Aaron Copland

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Copland, Aaron

(kōp`lənd), 1900–1990, American composer, b. Brooklyn, N.Y. Copland was a pupil of Rubin Goldmark and of Nadia BoulangerBoulanger, Nadia
, 1887–1979, French conductor and musician, b. Paris. Boulanger was considered an outstanding teacher of composition. She studied at the Paris Conservatory, where in 1945 she became professor.
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, who introduced his work to the United States when she conducted his Symphony for Organ and Orchestra in 1925. Although his earliest works show European influences, the American character of the greater part of his compositions is evident in his use of jazz and of American folk tunes, as in the short piece for chamber orchestra, John Henry (1940). Copland's major orchestral works are El Salon Mexico (1936) and the Third Symphony (1946); his many ballets include the well known Billy the Kid (1938), Rodeo (1942), and Appalachian Spring (1944). He wrote the song cycle 12 Poems of Emily Dickinson, a quartet for piano and strings (both 1950), and Canticle of Freedom for chorus and orchestra (1955), and composed music for the films Of Mice and Men (1939), Our Town (1940), The Red Pony (1948), and The Heiress (1949). Copland also composed in the modernist idiom, as in his 12-tone orchestral piece Connotations (1962) and his serial tone poem Inscape (1967). With Roger SessionsSessions, Roger,
1896–1985, American composer and teacher, b. Brooklyn, N.Y. Sessions was a pupil of Horatio Parker at Yale and of Ernest Bloch. He taught (1917–21) at Smith, leaving to teach at the Cleveland Institute of Music as Bloch's assistant.
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 he founded the Copland-Sessions Concerts (1928–31) and in 1932 organized the American Festivals of Contemporary Music at Yaddo, Saratoga Springs, N.Y. He lectured extensively and received many awards, and his writings include What to Listen for in Music (1939, rev. ed. 1957), Copland on Music (1960), and The New Music: 1900–1960 (1968).


See biographies by A. Berger (1953, repr. 1987) and H. Pollack (1999); study by N. Butterworth (1986).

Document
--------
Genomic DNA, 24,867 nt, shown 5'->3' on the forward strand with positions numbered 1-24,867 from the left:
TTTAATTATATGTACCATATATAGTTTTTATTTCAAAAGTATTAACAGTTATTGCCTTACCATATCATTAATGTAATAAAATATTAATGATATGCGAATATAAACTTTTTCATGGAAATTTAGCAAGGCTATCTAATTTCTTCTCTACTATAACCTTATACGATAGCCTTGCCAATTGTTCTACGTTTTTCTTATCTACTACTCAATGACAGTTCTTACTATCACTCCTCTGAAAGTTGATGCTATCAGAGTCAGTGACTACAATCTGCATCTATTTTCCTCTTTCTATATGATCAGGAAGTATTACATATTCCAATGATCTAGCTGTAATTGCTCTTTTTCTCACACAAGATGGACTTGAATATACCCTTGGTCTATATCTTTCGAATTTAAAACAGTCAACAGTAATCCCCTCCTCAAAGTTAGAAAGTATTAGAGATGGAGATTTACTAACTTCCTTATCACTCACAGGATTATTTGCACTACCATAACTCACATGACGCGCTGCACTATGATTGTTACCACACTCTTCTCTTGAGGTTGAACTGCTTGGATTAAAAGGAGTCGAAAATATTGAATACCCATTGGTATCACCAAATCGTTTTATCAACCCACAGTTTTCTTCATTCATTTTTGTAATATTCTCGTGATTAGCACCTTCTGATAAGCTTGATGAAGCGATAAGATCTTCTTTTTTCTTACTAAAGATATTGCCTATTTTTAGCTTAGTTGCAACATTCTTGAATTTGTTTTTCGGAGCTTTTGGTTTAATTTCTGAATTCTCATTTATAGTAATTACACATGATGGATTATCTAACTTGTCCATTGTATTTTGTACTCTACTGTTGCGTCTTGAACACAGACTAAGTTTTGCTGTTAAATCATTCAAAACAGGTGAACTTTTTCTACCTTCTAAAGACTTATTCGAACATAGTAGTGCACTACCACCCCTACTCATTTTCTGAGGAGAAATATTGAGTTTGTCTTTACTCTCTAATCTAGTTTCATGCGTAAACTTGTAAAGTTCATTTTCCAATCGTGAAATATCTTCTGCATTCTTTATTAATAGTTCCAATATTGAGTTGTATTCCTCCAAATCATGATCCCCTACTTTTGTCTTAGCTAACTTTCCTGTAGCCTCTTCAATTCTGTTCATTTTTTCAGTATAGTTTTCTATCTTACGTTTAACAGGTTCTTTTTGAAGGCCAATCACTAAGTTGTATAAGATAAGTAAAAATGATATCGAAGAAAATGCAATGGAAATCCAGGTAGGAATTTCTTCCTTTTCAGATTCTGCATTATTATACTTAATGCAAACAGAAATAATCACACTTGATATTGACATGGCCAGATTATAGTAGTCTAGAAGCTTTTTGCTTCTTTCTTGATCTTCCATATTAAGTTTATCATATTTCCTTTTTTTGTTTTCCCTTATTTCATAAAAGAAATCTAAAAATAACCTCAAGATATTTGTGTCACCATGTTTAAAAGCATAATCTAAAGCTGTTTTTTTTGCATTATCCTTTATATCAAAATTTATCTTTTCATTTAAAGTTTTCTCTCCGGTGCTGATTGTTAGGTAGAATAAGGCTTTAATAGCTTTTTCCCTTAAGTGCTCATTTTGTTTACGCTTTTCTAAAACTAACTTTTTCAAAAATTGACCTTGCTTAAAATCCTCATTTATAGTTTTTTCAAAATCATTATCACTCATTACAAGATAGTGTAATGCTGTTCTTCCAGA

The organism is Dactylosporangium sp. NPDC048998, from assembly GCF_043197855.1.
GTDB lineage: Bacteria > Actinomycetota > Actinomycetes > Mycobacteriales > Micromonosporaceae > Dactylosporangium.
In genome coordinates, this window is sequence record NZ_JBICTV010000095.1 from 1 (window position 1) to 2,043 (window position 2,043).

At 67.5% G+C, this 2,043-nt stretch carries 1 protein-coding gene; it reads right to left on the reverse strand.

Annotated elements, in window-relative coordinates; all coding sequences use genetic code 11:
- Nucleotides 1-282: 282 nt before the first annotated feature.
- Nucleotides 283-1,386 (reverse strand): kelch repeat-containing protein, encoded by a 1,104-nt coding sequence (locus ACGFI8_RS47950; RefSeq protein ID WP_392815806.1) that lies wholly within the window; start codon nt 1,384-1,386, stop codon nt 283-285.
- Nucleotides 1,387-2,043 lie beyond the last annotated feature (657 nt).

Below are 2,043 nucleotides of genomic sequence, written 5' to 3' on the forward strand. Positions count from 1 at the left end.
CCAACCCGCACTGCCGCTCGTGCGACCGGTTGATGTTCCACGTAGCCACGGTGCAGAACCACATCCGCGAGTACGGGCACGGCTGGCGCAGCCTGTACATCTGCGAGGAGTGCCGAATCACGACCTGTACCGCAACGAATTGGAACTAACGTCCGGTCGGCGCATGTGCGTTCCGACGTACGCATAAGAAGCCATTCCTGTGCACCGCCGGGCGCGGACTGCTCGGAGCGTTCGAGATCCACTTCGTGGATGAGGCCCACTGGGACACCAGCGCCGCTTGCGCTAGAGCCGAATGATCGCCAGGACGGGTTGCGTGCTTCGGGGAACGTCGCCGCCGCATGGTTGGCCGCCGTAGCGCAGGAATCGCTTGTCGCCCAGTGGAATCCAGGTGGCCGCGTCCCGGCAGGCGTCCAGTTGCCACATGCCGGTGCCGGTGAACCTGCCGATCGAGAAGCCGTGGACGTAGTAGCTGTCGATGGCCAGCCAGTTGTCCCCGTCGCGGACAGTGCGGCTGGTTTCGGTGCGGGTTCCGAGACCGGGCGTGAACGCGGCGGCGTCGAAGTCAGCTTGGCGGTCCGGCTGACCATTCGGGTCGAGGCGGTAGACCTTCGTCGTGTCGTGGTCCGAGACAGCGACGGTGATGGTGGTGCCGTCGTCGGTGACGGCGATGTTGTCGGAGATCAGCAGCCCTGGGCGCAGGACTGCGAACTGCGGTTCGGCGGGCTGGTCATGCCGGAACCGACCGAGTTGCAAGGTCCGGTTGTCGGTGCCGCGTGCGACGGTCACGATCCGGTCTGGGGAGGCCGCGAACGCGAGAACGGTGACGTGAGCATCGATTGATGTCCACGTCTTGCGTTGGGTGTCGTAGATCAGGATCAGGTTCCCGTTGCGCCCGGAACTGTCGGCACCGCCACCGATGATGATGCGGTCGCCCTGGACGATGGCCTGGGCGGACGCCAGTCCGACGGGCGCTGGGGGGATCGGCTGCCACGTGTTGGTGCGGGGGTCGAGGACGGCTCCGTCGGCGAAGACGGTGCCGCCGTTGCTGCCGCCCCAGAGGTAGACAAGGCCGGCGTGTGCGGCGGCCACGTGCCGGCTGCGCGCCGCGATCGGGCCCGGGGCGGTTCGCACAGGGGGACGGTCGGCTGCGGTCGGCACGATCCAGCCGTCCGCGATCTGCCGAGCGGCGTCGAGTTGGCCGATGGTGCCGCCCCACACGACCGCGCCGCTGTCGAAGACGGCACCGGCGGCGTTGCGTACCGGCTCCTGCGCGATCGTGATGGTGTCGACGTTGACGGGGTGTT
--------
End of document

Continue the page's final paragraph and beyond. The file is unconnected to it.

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The following article is from The Great Soviet Encyclopedia (1979). It might be outdated or ideologically biased.

Copland, Aaron


Born Nov. 14, 1900, in Brooklyn, N.Y. American composer.

Copland studied with R. Goldmark in New York from 1917 to 1921 and with N. Boulanger in Paris from 1921 to 1924. Extremely active in the musical life of the country, he organized the Copland-Sessions Concerts, a series of concerts presented from 1928 to 1931, and headed the League of Composers and the American Composers’ Alliance. Copland gave lectures at many American universities. He has performed as a pianist and conductor in European and Latin American countries.

In his major works, Copland strives to reproduce the national features of American life; he also uses Latin American themes. His early works were close to the neoclassical school of I. F. Stravinsky. Copland subsequently turned to jazz rhythms and then to the 12-note system. His compositions include the opera The Tender Land (1954), the ballets Rodeo (1942) and Appalachian Spring (1944), three symphonies (1928, 1933, 1946), concerti, instrumental ensembles, choruses, and music for theater, film, and radio. Copland is the author of literary works on music, including contemporary music (excerpts from the book Music and Imagination were published in Russian in Sovetskaia muzyka, 1968, nos. 3–4).


The Great Soviet Encyclopedia, 3rd Edition (1970-1979). © 2010 The Gale Group, Inc. All rights reserved.

Copland, Aaron

(1900–90) composer; born in New York City. In his teens he studied in New York with Rubin Goldmark; in France during 1921–24, he worked with the later-famous pedagogue Nadia Boulanger. Returning to New York, he began the wide-ranging activities that would characterize his career: composing painstakingly, performing as a pianist, promoting new music, and teaching. His first successes came from the performances of such important conductors as Walter Damrosch, who premiered the Symphony for Organ and Orchestra in 1925, and Serge Koussevitsky, who became a leading champion of the composer. Meanwhile, he helped create and performed in forums for new works including the Yaddo Festival (which began in 1932). He also helped found organizations including the American Composers Alliance and Cos Cob Press, taught at schools including Tanglewood (1940–65), and wrote a series of books beginning with the 1939 What to Listen for in Music. After his early jazz-inspired works such as Music for the Theater (1925), and a few severe, avant-garde pieces such as the Piano Variations (1930), his most famous works began with the El Salón México of 1936; this and later pieces, among them the much-loved Appalachian Spring of 1944, are marked by a warm and rhythmically lively style based on a sophisticated adaptation of American folk material. He largely retired from composing in the 1970s.
The Cambridge Dictionary of American Biography, by John S. Bowman. Copyright © Cambridge University Press 1995. Reproduced with permission.
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He studied at Goldsmiths College in London, which provided a passport to the prestigious Tanglewood Summer School in Boston where he studied under the composer Aaron Copeland. From there it was but a short step to the thriving loft culture of New York in the mid-60s, a network of composers and crazies which also nurtured the talents of Yoko Ono.
Aaron Copeland once wrote about the dream ticket of native-born American doctors conducting American music; on last night's evidence that ideal is still some way off.